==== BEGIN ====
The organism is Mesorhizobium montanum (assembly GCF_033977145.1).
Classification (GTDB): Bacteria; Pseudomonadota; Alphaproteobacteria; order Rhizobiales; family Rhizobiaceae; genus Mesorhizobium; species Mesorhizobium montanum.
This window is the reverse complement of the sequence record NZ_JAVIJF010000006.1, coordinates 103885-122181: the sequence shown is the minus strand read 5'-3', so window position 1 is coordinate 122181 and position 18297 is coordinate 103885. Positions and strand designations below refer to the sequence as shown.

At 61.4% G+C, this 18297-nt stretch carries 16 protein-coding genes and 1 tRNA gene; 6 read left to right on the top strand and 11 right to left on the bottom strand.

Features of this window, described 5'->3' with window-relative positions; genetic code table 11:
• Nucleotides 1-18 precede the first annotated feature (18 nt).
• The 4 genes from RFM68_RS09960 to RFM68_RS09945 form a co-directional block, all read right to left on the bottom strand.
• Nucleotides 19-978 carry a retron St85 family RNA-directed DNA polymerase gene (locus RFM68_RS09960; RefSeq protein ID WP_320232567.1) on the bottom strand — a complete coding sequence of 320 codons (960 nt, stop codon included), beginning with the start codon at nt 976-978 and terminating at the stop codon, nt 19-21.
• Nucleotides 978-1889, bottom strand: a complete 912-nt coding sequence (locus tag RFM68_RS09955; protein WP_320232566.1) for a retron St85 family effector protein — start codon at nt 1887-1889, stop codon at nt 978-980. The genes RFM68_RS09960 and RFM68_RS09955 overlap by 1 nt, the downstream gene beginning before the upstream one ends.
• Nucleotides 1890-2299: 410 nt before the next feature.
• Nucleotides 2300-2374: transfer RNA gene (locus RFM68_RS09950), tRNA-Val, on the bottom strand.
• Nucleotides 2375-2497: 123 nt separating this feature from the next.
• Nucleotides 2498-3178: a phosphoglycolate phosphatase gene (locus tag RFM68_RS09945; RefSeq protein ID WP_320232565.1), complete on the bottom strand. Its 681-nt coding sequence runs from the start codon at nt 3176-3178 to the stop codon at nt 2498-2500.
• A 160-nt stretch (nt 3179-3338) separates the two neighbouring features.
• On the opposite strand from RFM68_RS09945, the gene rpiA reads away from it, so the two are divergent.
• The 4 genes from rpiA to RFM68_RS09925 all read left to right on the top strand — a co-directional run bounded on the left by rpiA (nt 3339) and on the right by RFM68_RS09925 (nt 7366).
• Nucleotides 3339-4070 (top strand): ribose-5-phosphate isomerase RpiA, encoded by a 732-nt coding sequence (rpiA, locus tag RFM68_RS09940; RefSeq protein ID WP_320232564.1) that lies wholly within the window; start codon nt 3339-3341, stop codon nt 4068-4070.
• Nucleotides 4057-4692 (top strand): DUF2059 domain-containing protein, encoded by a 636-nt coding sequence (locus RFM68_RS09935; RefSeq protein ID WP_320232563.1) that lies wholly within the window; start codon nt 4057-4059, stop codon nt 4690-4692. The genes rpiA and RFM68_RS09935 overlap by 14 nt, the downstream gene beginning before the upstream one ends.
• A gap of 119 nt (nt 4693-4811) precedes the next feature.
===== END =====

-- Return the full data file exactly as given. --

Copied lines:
The organism is Mesorhizobium montanum (assembly GCF_033977145.1).
Classification (GTDB): Bacteria; Pseudomonadota; Alphaproteobacteria; order Rhizobiales; family Rhizobiaceae; genus Mesorhizobium; species Mesorhizobium montanum.
This window is the reverse complement of the sequence record NZ_JAVIJF010000006.1, coordinates 103885-122181: the sequence shown is the minus strand read 5'-3', so window position 1 is coordinate 122181 and position 18297 is coordinate 103885. Positions and strand designations below refer to the sequence as shown.

At 61.4% G+C, this 18297-nt stretch carries 16 protein-coding genes and 1 tRNA gene; 6 read left to right on the top strand and 11 right to left on the bottom strand.

Features of this window, described 5'->3' with window-relative positions; genetic code table 11:
• Nucleotides 1-18 precede the first annotated feature (18 nt).
• The 4 genes from RFM68_RS09960 to RFM68_RS09945 form a co-directional block, all read right to left on the bottom strand.
• Nucleotides 19-978 carry a retron St85 family RNA-directed DNA polymerase gene (locus RFM68_RS09960; RefSeq protein ID WP_320232567.1) on the bottom strand — a complete coding sequence of 320 codons (960 nt, stop codon included), beginning with the start codon at nt 976-978 and terminating at the stop codon, nt 19-21.
• Nucleotides 978-1889, bottom strand: a complete 912-nt coding sequence (locus tag RFM68_RS09955; protein WP_320232566.1) for a retron St85 family effector protein — start codon at nt 1887-1889, stop codon at nt 978-980. The genes RFM68_RS09960 and RFM68_RS09955 overlap by 1 nt, the downstream gene beginning before the upstream one ends.
• Nucleotides 1890-2299: 410 nt before the next feature.
• Nucleotides 2300-2374: transfer RNA gene (locus RFM68_RS09950), tRNA-Val, on the bottom strand.
• Nucleotides 2375-2497: 123 nt separating this feature from the next.
• Nucleotides 2498-3178: a phosphoglycolate phosphatase gene (locus tag RFM68_RS09945; RefSeq protein ID WP_320232565.1), complete on the bottom strand. Its 681-nt coding sequence runs from the start codon at nt 3176-3178 to the stop codon at nt 2498-2500.
• A 160-nt stretch (nt 3179-3338) separates the two neighbouring features.
• On the opposite strand from RFM68_RS09945, the gene rpiA reads away from it, so the two are divergent.
• The 4 genes from rpiA to RFM68_RS09925 all read left to right on the top strand — a co-directional run bounded on the left by rpiA (nt 3339) and on the right by RFM68_RS09925 (nt 7366).
• Nucleotides 3339-4070 (top strand): ribose-5-phosphate isomerase RpiA, encoded by a 732-nt coding sequence (rpiA, locus tag RFM68_RS09940; RefSeq protein ID WP_320232564.1) that lies wholly within the window; start codon nt 3339-3341, stop codon nt 4068-4070.
• Nucleotides 4057-4692 (top strand): DUF2059 domain-containing protein, encoded by a 636-nt coding sequence (locus RFM68_RS09935; RefSeq protein ID WP_320232563.1) that lies wholly within the window; start codon nt 4057-4059, stop codon nt 4690-4692. The genes rpiA and RFM68_RS09935 overlap by 14 nt, the downstream gene beginning before the upstream one ends.
• A gap of 119 nt (nt 4693-4811) precedes the next feature.